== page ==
Raiders’ Carlos Rogers looks flat — and fat

NAPA — Raiders head coach Dennis Allen has cornerback Carlos Rogers’ back. For now.

Rogers, who is 33 years old and has remained out of shape throughout OTAs and training camp, has at least one role, according to Allen.

Rogers has put up great numbers over the years: 17 interceptions in nine seasons, with six of the picks coming during his 2011 campaign with the 49ers.

But after being released by San Francisco early in the offseason — and signed by Oakland to a one-year $2.5 million — Rogers doesn’t appear like the player who helped San Francisco back to the postseason.

His gut is, well, noticeable — and has been for some time. During organized team activities in May, it was there. And Rogers had time to turn that tea kettle into tea, and hasn’t.

Photos by Godofredo Vasquez/SFBay

No worries though, for now, as Allen told media Thursday that Rogers has at least one important asset:

“I think having some veteran players like T. [Tarell] Brown, like Carlos Rogers and then adding to the mix some young players that have a chance to develop. TJ Carrie is another guy that’s done some good things, and really Keith McGill. … I’m excited about some veterans, but I’m excited about these young guys getting better.”

The statement from Allen was in response to being asked about having new starting corners during all three years as Raiders head coach.

Allen hasn’t touched on Rogers much at all since the former 49ers nickel back rode into town. In fact, he speaks more about the rest of the group far more than either Brown or Rogers.

Could this be a sign that Rogers’ retirement is coming sooner than he expected? Only time will answer that riddle. But there’s certainly reason to think so.

Rogers has been beat up on by nearly every Oakland receiver he’s faced thus far in training camp. And others, like Taiwan Jones and Chimdi Chekwa— both considered longshots to make it as NFL cornerbacks one year ago — have outperformed Rogers tenfold.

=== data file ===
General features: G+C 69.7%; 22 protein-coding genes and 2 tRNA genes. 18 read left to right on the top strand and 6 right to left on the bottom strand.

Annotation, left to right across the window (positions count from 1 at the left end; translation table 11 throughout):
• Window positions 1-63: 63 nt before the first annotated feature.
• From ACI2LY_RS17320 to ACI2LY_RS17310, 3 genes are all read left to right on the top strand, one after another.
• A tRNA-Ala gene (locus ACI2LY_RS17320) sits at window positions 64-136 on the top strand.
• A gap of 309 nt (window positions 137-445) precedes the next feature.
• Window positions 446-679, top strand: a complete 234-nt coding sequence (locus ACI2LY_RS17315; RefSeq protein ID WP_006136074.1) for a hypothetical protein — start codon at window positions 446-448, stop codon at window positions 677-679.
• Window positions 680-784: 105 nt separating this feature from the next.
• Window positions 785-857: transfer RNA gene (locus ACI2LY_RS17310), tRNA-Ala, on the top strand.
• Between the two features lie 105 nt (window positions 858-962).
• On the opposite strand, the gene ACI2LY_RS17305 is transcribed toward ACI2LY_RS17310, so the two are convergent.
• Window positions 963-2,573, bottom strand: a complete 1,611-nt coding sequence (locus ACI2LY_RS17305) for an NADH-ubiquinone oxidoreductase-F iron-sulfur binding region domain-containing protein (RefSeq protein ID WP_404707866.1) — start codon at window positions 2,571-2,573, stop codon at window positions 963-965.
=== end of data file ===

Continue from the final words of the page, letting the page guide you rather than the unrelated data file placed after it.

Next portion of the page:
Jones has been exceptional in press coverage, and displays his quickness when juked, catching up to the receiver.

Chekwa, too, has let his skills be seen.

But Rogers?

Rogers was one of the first Raiders players to head back to his Napa hotel room following Thursday’s practice, while other younger players put in extra work.

That might not mean much to those who focus on past statistics alone, but for a team looking to re-establish itself as a force in the NFL, it’s not good.

Thursday’s highlights and lowlights

Safety Charles Woodson picked off quarterback Matt Schaub twice, on back-to-back plays. One looked as though it was just an incredible play from a sure Hall of Famer. The other, not so much.

Rookie safety Jonathan Dowling also picked Schaub. Dowling has been in a good position to make plays on a number of occasions. If the rookie continues to grow as a player, he could be the successor to either safety Tyvon Branch or Woodson.

Chekwa’s camp to date has been solid, though wide receiver Rod Streater made a grab over him that would be worthy of any primetime reel. Streater has been nothing short of solid and has become an early favorite to win the No. 2 receiver role opposite James Jones.

Denarius Moore, though, has been anything but consistent. He’s dropped several balls in the first week and a half of camp. His lack of plays could soon open the door for another slot receiver candidate.

One player who could sneak his way into the role is Brice Butler. While he was only on the game day roster for five games in 2013, Butler has an intriguing blend of size and speed. Standing 6-foot-3 with sub-4.4 speed, he fits at least some requirements.

Butler made final cuts last season on a Raiders roster not quite as talented but with plenty of competition. Preseason games figure to be the determining factor for the receiver group after Jones and Streater.

The play of the day came from a no-name tight end who is doing all he can to make the team. Scott Simonson, who played for Assumption College before signing with Oakland, snared a long pass from quarterback Derek Carr.

But the run was what made it. Simonson broke soft right before running hard left and scoring a touchdown.

It’s probably fair to make the Assumption that Simonson’s play impressed the Raiders coaching staff.


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